They can’t talk, but dogs say a lot about their owners’ personalities, a new study has found.
People who owned hound dogs, like greyhounds and beagles, were more emotionally stable, according to Workman’s survey.
“That means calm and consistent,” said Workman, who pointed out that President Lyndon Johnson had a beagle.
Beagles, known for their happy-go-lucky, family-friendly demeanor, are the third most popular breed in America. Greyhounds are the fastest breed, according to the AKC.
People who owned toy dogs, like Chihuahuas or Yorkshire terriers, were more agreeable, more conscientious and more open to new experiences.
“Openness to new experiences is sometimes lumped in with intelligence,” said Workman. “There’s this view that people who own toy dogs are air heads, so this was quite nice to see.”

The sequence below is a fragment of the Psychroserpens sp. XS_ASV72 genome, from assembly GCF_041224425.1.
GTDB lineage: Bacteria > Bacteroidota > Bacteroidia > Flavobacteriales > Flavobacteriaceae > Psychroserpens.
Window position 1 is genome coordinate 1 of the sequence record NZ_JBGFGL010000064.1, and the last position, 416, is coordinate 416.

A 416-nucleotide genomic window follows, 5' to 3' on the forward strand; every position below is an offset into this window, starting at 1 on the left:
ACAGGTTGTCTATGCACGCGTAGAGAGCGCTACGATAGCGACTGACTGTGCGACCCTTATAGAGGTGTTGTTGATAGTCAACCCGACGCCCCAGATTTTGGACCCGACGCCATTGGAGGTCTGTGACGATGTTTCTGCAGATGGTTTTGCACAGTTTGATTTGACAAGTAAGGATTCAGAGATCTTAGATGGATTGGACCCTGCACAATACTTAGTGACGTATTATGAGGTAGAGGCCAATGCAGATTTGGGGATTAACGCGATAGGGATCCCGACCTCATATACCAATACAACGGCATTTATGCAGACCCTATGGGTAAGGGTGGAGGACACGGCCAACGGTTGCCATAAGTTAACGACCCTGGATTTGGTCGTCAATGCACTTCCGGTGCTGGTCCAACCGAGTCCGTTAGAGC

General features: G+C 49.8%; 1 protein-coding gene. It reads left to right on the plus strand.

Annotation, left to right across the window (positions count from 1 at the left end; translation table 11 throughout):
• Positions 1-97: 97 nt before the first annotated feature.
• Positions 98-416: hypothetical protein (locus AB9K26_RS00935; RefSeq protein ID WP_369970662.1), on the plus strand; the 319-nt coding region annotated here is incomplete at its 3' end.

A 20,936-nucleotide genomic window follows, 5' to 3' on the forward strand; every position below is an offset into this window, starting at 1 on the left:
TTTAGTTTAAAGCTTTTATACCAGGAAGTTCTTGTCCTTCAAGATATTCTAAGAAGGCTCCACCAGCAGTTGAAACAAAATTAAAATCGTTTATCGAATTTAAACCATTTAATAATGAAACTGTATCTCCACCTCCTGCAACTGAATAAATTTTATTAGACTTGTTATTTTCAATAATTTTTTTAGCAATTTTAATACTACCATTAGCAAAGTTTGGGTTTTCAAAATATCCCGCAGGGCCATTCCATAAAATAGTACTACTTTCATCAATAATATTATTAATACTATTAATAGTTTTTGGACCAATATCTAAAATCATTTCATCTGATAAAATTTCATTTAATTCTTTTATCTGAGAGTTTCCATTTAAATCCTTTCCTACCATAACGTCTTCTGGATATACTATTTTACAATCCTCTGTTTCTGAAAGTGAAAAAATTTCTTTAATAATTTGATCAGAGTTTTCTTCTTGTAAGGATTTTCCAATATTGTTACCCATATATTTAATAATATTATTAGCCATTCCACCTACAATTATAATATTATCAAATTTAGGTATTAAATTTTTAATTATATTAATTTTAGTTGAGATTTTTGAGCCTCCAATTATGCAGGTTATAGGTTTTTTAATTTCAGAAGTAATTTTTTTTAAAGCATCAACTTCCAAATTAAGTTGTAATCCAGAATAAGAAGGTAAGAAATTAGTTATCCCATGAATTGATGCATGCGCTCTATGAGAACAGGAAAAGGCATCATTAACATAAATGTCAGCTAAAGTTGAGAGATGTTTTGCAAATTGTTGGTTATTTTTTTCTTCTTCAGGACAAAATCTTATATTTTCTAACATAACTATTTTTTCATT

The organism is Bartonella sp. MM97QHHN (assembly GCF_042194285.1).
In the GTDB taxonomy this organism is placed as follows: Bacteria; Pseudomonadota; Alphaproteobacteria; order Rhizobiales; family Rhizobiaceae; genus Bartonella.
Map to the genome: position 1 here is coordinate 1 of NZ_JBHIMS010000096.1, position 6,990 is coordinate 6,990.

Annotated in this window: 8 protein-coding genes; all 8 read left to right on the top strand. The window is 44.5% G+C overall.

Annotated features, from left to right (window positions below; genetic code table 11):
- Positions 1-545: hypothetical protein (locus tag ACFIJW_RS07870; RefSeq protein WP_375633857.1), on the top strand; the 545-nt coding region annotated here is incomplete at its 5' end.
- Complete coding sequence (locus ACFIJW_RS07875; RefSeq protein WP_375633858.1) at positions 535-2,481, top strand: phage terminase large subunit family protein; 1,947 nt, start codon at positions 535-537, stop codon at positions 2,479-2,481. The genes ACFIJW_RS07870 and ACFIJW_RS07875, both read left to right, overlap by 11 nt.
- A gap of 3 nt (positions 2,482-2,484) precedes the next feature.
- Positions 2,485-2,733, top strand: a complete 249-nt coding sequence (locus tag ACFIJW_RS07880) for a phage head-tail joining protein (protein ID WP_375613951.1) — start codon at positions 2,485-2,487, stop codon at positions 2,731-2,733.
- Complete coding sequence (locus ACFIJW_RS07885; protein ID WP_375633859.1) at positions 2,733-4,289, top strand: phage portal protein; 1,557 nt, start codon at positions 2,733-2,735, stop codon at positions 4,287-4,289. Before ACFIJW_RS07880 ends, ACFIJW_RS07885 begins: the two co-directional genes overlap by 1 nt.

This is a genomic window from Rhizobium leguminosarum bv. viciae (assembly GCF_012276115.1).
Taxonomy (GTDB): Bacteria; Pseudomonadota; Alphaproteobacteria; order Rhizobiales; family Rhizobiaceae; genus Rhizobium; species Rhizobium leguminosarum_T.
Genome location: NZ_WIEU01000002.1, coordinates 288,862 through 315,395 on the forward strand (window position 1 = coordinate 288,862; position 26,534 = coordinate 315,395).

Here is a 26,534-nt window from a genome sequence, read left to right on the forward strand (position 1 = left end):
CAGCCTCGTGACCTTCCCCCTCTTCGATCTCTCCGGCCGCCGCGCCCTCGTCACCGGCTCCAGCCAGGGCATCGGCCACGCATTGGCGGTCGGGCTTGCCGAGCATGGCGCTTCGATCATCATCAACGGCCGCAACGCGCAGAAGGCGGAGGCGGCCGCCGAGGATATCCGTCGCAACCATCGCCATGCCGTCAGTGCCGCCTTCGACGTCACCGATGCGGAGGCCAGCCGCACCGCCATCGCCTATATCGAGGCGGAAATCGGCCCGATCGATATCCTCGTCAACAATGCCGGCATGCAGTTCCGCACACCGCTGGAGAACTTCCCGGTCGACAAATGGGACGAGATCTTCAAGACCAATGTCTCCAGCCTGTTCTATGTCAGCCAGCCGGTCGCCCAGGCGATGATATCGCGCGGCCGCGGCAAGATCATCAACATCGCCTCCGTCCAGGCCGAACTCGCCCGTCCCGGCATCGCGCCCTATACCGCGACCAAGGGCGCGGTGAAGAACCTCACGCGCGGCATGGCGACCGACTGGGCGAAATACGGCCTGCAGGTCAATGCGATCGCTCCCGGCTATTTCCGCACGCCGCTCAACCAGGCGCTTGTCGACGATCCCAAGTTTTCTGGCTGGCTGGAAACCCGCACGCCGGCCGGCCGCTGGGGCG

Celebrity toy dog owners include Paris Hilton, who has a Chihuahua named Tinkerbell. The breed is known for its confidence and sense of self importance, according to the AKC.
People who owned utility dogs, like English bulldogs Shar-Peis and Chow Chows, were more conscientious and extroverted.
The English bulldog, which muscled its way into the AKC’s top 10 breeds in 2008, is known for its kindness, courage and “dignified” demeanor. They’re also gentle and protective.
No personality traits stood out in the survey among people who owned terriers, like the Staffordshire bull or the Scottie dog.
“Terrier owners were kind of middling,” said Workman. “They weren’t high or low on anything in particular.”
The Staffordshire bull mixes courage and tenacity with affection for friends, children in particular. Scottie dogs, on the other hand, “exude ruggedness and power,” according to the AKC.
When asked whether dog owners were more agreeable than cat owners, Workman paused.